Members of Israeli Prime Minister Benjamin Netanyahu’s government staged an insurgency in a key vote related to controversial judicial reform, a political setback for the longtime leader, highlighting divisions in his coalition and Sabotaged compromise talks with the opposition.
The Knesset is expected to elect two political representatives to the country’s nine-member judicial selection committee on Wednesday, one of the key issues in a six-month debate on the nature of Israel’s democracy in a vote widely seen as To the future of overhaul.
Typically, one political appointee is chosen by the government and another by the opposition, but several hardliners in Netanyahu’s religious-nationalist coalition have demanded that both posts be filled by government representatives.
At the last minute, the prime minister decided to buy more time, ordering his nationalist-religious coalition to vote against all candidates – a move that will trigger fresh votes within the next 30 days.
But four government members used secret ballots to back the appointment of opposition candidate Karine Elharrar in a 58-56 vote, with second-place candidate Tally Gotliv of Netanyahu’s Likud party refusing to withdraw her candidacy, but no Get enough votes to cross the electoral threshold. The deadlock means parliament still has to fill a second post within a month.
Political chaos has left Netanyahu in a weak position. Leaders of Israel’s two main opposition parties, angered by the 11th-hour drills, said Wednesday night that they would suspend participation in negotiations for a judicial reform compromise brokered by the country’s puppet president, Isaac Herzog. So far, the talks have yielded few concrete results.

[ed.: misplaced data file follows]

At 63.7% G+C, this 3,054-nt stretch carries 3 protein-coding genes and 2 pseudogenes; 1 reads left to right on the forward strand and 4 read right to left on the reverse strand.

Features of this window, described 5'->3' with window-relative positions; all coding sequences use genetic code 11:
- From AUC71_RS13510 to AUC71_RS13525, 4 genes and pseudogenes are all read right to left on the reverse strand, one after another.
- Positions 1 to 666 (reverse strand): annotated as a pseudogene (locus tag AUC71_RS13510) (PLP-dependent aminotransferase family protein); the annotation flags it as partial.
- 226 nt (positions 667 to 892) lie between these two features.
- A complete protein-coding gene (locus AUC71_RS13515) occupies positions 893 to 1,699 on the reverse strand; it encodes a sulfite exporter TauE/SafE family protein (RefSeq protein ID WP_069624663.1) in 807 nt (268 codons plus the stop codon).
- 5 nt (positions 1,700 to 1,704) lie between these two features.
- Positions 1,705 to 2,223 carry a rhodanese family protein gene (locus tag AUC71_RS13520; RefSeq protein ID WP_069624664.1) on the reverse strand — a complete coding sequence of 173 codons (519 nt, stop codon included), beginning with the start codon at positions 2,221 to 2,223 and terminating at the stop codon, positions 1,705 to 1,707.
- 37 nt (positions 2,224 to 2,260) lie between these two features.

Dissent within the government has also raised questions about the prime minister’s control. Judicial reform remains a core goal of Netanyahu’s far-right partners and some members of the Likud party, but internal divisions are growing, fueled by mixed messages from the prime minister himself.
Opposition Leader and former Prime Minister Yar Lapid said: “There is a representative [from the opposition] In the committee to select judges, but there is no committee to select judges … Netanyahu blocked its creation today. “
“The threat to democracy has not gone away,” he added.
The prime minister in turn accused the opposition of not taking compromise talks seriously. “Their representatives were elected, but they still sabotaged the negotiations,” he said in a video statement.
Netanyahu returned to office in late 2022 as the most right-wing head of government in Israel’s history, and his government quickly announced wide-ranging judicial legislation aimed at curbing the excessive power of the Supreme Court and its apparent left-wing bias. The measures could also help Netanyahu evade prosecution in a corruption trial in which he denies all charges.
Critics counter that the changes would remove democratic norms, give politicians too much power by allowing a simple majority in parliament to override nearly all court decisions, and politicize the judiciary by adding more lawmakers to judicial select committees.
The issue has sparked an unprecedented protest movement, hurting Israel’s economy and drawing criticism of the government from international allies such as the United States.
Wednesday night demonstrations in Tel Aviv and Jerusalem were canceled following the election of the opposition candidate, but weekly Saturday night protests across the country – now in their 24th week – are expected to continue.